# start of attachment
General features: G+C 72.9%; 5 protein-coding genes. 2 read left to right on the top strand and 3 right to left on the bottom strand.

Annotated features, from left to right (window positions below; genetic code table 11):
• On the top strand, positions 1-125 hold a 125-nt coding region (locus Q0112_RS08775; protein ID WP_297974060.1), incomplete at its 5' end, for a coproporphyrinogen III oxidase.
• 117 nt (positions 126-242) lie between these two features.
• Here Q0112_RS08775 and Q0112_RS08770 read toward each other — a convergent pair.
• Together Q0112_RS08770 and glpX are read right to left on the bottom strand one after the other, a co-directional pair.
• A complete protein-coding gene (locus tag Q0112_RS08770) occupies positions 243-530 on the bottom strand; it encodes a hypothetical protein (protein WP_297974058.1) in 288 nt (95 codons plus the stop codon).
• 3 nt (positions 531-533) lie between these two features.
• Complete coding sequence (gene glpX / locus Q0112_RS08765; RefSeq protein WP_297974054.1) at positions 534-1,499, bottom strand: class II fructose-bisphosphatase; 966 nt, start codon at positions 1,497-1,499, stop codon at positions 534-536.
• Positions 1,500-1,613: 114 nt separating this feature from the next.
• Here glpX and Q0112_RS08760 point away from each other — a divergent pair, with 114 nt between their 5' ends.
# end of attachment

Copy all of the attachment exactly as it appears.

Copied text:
General features: G+C 72.9%; 5 protein-coding genes. 2 read left to right on the top strand and 3 right to left on the bottom strand.

Annotated features, from left to right (window positions below; genetic code table 11):
• On the top strand, positions 1-125 hold a 125-nt coding region (locus Q0112_RS08775; protein ID WP_297974060.1), incomplete at its 5' end, for a coproporphyrinogen III oxidase.
• 117 nt (positions 126-242) lie between these two features.
• Here Q0112_RS08775 and Q0112_RS08770 read toward each other — a convergent pair.
• Together Q0112_RS08770 and glpX are read right to left on the bottom strand one after the other, a co-directional pair.
• A complete protein-coding gene (locus tag Q0112_RS08770) occupies positions 243-530 on the bottom strand; it encodes a hypothetical protein (protein WP_297974058.1) in 288 nt (95 codons plus the stop codon).
• 3 nt (positions 531-533) lie between these two features.
• Complete coding sequence (gene glpX / locus Q0112_RS08765; RefSeq protein WP_297974054.1) at positions 534-1,499, bottom strand: class II fructose-bisphosphatase; 966 nt, start codon at positions 1,497-1,499, stop codon at positions 534-536.
• Positions 1,500-1,613: 114 nt separating this feature from the next.
• Here glpX and Q0112_RS08760 point away from each other — a divergent pair, with 114 nt between their 5' ends.